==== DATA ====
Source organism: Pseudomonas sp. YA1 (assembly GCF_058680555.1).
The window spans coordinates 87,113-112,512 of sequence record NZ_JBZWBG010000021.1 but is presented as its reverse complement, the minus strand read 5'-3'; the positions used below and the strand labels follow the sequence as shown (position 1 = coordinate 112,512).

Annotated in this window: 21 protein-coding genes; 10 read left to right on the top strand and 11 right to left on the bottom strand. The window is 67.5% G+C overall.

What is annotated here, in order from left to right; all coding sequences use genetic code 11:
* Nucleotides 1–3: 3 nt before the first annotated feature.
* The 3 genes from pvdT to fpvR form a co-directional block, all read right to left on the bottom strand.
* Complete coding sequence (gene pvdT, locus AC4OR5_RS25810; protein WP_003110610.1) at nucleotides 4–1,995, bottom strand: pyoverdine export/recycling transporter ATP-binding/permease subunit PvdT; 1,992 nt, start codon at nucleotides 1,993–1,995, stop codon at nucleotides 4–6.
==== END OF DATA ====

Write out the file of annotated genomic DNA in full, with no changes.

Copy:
Source organism: Pseudomonas sp. YA1 (assembly GCF_058680555.1).
The window spans coordinates 87,113-112,512 of sequence record NZ_JBZWBG010000021.1 but is presented as its reverse complement, the minus strand read 5'-3'; the positions used below and the strand labels follow the sequence as shown (position 1 = coordinate 112,512).

Annotated in this window: 21 protein-coding genes; 10 read left to right on the top strand and 11 right to left on the bottom strand. The window is 67.5% G+C overall.

What is annotated here, in order from left to right; all coding sequences use genetic code 11:
* Nucleotides 1–3: 3 nt before the first annotated feature.
* The 3 genes from pvdT to fpvR form a co-directional block, all read right to left on the bottom strand.
* Complete coding sequence (gene pvdT, locus AC4OR5_RS25810; protein WP_003110610.1) at nucleotides 4–1,995, bottom strand: pyoverdine export/recycling transporter ATP-binding/permease subunit PvdT; 1,992 nt, start codon at nucleotides 1,993–1,995, stop codon at nucleotides 4–6.